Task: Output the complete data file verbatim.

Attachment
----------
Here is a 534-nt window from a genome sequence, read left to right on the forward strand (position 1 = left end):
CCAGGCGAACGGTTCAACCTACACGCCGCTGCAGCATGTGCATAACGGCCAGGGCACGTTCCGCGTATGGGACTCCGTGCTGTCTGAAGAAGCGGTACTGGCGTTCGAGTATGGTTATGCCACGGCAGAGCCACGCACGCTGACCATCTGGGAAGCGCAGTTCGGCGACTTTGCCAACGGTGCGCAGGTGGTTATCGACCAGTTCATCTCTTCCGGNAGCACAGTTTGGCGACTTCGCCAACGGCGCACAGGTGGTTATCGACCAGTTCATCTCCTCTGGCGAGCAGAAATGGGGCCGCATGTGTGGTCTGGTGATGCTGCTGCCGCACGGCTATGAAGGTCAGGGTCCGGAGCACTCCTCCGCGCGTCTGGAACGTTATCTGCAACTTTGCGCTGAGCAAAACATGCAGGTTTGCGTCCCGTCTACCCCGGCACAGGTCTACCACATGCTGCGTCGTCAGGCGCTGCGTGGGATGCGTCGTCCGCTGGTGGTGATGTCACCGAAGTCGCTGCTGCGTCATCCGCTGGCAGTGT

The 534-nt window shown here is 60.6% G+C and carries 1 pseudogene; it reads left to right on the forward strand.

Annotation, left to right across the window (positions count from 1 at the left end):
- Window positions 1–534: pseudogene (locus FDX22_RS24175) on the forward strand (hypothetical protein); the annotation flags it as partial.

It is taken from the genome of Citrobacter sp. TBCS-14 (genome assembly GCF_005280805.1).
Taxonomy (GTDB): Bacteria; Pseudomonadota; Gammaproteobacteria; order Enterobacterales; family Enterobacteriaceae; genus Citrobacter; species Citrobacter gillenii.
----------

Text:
Here is a 534-nt window from a genome sequence, read left to right on the forward strand (position 1 = left end):
CCAGGCGAACGGTTCAACCTACACGCCGCTGCAGCATGTGCATAACGGCCAGGGCACGTTCCGCGTATGGGACTCCGTGCTGTCTGAAGAAGCGGTACTGGCGTTCGAGTATGGTTATGCCACGGCAGAGCCACGCACGCTGACCATCTGGGAAGCGCAGTTCGGCGACTTTGCCAACGGTGCGCAGGTGGTTATCGACCAGTTCATCTCTTCCGGNAGCACAGTTTGGCGACTTCGCCAACGGCGCACAGGTGGTTATCGACCAGTTCATCTCCTCTGGCGAGCAGAAATGGGGCCGCATGTGTGGTCTGGTGATGCTGCTGCCGCACGGCTATGAAGGTCAGGGTCCGGAGCACTCCTCCGCGCGTCTGGAACGTTATCTGCAACTTTGCGCTGAGCAAAACATGCAGGTTTGCGTCCCGTCTACCCCGGCACAGGTCTACCACATGCTGCGTCGTCAGGCGCTGCGTGGGATGCGTCGTCCGCTGGTGGTGATGTCACCGAAGTCGCTGCTGCGTCATCCGCTGGCAGTGT

The 534-nt window shown here is 60.6% G+C and carries 1 pseudogene; it reads left to right on the forward strand.

Annotation, left to right across the window (positions count from 1 at the left end):
- Window positions 1–534: pseudogene (locus FDX22_RS24175) on the forward strand (hypothetical protein); the annotation flags it as partial.

It is taken from the genome of Citrobacter sp. TBCS-14 (genome assembly GCF_005280805.1).
Taxonomy (GTDB): Bacteria; Pseudomonadota; Gammaproteobacteria; order Enterobacterales; family Enterobacteriaceae; genus Citrobacter; species Citrobacter gillenii.